G.M.A. celebrates rejection of bioengineered labels

by Staff
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WASHINGTON — Opponents of I-522, a measure on Washington state ballots to require labeling for food and beverage products with bioengineered ingredients, are declaring victory based on early results from the Nov. 5 election, but supporters of the initiative still await the final tally.

As of late Nov. 5, the vote was 54.8% against labeling and 45.2% in favor.

The Grocery Manufacturers Association (G.M.A.), a contributor to the state-record $22 million “No on 522” campaign, said the proposal would have misled consumers and raised food costs for Washington families.

“Genetically modified food ingredients are safe, good for the environment, reduce the cost of food and help feed a growing global population of seven billion,” said Pamela Bailey, president and chief executive officer of G.M.A. “Because a 50-state patchwork of G.M.O. labeling laws would be confusing and costly to consumers, G.M.A. will advocate for a federal solution that will protect consumers by ensuring that the F.D.A., America's leading food safety authority, sets national standards for the safety and labeling of products made with G.M.O. ingredients. Our country’s labeling laws have been and should continue to be based on health, safety and nutritional content.”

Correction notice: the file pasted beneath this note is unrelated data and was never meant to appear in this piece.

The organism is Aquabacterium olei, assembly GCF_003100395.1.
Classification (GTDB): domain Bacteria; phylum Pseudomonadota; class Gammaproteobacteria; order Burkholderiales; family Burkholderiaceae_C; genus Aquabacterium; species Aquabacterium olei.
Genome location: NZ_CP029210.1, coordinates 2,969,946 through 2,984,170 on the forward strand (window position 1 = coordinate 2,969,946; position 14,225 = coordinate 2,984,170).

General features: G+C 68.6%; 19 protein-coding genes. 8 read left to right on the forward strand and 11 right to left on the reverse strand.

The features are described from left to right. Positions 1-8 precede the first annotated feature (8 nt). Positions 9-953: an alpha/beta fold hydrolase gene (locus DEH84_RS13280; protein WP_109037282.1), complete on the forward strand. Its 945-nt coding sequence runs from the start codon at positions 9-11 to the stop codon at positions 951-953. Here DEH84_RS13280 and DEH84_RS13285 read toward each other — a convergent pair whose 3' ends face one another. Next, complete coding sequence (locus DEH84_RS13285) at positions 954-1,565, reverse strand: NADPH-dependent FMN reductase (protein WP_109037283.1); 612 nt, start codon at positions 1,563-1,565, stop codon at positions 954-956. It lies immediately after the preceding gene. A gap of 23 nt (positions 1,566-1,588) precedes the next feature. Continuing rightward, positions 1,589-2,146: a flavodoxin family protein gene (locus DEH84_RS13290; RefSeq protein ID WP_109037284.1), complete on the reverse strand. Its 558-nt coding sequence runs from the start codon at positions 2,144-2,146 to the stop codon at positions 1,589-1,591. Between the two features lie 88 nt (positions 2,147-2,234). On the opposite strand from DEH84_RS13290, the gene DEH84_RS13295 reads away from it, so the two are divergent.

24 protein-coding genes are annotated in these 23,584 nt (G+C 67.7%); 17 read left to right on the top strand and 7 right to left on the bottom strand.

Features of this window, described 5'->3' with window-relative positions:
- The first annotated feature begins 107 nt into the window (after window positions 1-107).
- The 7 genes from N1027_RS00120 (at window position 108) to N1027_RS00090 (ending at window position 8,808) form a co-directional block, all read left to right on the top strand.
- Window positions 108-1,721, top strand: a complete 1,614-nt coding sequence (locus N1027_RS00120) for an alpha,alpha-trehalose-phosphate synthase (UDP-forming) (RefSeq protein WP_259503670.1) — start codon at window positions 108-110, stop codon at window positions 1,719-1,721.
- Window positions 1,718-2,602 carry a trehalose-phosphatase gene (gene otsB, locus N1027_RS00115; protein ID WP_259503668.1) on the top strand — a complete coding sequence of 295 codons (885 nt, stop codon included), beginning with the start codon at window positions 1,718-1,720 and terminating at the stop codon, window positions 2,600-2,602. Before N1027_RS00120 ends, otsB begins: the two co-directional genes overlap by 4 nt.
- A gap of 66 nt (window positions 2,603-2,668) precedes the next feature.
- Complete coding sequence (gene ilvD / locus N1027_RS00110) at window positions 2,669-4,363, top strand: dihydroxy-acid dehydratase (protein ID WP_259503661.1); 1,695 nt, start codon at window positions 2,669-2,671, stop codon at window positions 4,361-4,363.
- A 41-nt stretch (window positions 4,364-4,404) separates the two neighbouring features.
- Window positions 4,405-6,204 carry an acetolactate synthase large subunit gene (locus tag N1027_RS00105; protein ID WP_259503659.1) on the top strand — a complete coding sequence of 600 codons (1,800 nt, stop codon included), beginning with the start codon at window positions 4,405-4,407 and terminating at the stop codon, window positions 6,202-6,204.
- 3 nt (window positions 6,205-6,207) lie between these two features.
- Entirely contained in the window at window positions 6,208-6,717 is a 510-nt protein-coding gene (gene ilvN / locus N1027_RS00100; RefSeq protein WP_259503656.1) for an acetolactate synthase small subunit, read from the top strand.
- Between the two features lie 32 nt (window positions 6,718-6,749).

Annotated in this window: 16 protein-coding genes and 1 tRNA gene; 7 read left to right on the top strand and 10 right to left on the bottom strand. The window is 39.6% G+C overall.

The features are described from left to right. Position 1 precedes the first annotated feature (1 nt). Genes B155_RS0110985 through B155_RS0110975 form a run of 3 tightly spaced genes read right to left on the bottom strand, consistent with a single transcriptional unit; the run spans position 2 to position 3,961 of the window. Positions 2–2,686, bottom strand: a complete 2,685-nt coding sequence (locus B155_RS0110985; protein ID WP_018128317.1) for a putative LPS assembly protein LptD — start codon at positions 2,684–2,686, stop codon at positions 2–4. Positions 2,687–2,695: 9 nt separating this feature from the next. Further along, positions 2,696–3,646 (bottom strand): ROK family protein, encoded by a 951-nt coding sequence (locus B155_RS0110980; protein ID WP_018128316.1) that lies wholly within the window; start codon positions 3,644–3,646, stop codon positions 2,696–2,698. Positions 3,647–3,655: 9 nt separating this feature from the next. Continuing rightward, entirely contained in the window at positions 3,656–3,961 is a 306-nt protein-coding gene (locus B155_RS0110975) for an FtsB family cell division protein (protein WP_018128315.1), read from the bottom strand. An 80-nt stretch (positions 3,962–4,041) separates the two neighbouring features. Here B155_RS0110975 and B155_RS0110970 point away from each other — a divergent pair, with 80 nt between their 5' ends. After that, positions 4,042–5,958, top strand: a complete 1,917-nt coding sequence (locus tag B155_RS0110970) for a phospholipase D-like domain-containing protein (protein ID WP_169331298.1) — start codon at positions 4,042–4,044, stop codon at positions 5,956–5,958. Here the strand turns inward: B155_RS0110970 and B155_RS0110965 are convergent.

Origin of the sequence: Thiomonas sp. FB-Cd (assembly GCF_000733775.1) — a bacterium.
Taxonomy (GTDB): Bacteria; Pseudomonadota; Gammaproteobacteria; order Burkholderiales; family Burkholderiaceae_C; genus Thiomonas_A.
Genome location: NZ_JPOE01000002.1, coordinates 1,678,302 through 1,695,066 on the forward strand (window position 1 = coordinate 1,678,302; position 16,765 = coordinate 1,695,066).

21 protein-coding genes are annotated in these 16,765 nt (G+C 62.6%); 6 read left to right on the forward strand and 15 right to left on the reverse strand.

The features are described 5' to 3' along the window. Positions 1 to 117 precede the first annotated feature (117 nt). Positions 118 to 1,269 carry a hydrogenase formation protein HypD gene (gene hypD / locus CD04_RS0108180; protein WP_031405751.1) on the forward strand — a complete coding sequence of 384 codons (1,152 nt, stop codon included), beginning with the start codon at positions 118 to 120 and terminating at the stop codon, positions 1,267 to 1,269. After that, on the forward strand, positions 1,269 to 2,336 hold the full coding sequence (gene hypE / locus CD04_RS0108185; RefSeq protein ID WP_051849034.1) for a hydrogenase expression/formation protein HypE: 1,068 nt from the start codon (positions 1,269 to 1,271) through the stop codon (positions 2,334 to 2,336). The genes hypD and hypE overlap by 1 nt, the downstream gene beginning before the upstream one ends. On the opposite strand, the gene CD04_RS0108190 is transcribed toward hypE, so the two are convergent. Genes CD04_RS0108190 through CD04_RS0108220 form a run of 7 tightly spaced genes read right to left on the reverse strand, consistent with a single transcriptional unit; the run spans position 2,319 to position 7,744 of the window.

Had I-522 passed, Washington would have become the first state to implement labeling of bioengineered foods.

Earlier this year, G.M.A. launched www.FactsAboutGMOs.org, a web site defending the use of bioengineered ingredients by addressing questions regarding their safety, prevalence and benefits.

“We will continue to oppose individual state efforts to impose mandatory labeling of products made with G.M.O. technology, as well as advocate for the safe and effective use of this important technology to increase the food supply while lowering cost,” Ms. Bailey said. “And we will continue to engage in an informative dialogue with our consumers on the safety, prevalence and benefits of that technology.”

Supporters of the measure, however, insist results from the mail-in election are still too close to call.

A Nov. 6 message on the Facebook page of campaign group “Yes on 522” said: “Washington votes by mail, so it takes a couple of days to get all of the results. As of last night there were hundreds of thousands of votes that still needed to be counted.”
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